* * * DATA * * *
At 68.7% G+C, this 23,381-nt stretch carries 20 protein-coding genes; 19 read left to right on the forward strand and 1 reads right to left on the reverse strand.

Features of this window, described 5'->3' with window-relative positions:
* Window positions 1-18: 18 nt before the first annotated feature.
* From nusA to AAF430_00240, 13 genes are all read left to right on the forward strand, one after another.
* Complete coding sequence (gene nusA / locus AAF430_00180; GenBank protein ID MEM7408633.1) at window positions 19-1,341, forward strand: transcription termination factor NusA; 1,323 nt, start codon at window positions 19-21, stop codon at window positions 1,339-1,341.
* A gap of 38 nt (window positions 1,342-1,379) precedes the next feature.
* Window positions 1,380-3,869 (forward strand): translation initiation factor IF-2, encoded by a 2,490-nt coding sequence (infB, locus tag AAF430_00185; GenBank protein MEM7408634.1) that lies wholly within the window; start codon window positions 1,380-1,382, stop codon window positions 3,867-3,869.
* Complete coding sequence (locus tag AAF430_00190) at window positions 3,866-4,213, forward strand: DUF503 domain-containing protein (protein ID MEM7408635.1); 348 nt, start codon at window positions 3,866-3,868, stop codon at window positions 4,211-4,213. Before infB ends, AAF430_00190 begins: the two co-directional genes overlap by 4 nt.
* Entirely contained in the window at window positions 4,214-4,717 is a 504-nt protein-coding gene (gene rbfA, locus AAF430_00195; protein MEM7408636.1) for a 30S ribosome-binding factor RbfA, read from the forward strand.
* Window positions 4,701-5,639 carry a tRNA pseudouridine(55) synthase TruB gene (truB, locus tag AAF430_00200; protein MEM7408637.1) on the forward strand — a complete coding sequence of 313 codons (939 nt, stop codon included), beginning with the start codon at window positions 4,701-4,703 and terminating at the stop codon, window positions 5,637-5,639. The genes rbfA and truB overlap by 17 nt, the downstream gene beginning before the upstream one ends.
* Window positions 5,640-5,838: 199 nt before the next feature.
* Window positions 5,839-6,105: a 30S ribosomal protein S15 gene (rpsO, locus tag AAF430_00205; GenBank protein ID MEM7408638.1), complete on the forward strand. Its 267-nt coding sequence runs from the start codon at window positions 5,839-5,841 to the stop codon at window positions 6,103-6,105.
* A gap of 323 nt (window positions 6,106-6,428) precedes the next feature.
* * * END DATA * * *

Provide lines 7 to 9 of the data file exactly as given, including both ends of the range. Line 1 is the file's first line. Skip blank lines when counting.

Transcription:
* Window positions 1,380-3,869 (forward strand): translation initiation factor IF-2, encoded by a 2,490-nt coding sequence (infB, locus tag AAF430_00185; GenBank protein MEM7408634.1) that lies wholly within the window; start codon window positions 1,380-1,382, stop codon window positions 3,867-3,869.
* Complete coding sequence (locus tag AAF430_00190) at window positions 3,866-4,213, forward strand: DUF503 domain-containing protein (protein ID MEM7408635.1); 348 nt, start codon at window positions 3,866-3,868, stop codon at window positions 4,211-4,213. Before infB ends, AAF430_00190 begins: the two co-directional genes overlap by 4 nt.
* Entirely contained in the window at window positions 4,214-4,717 is a 504-nt protein-coding gene (gene rbfA, locus AAF430_00195; protein MEM7408636.1) for a 30S ribosome-binding factor RbfA, read from the forward strand.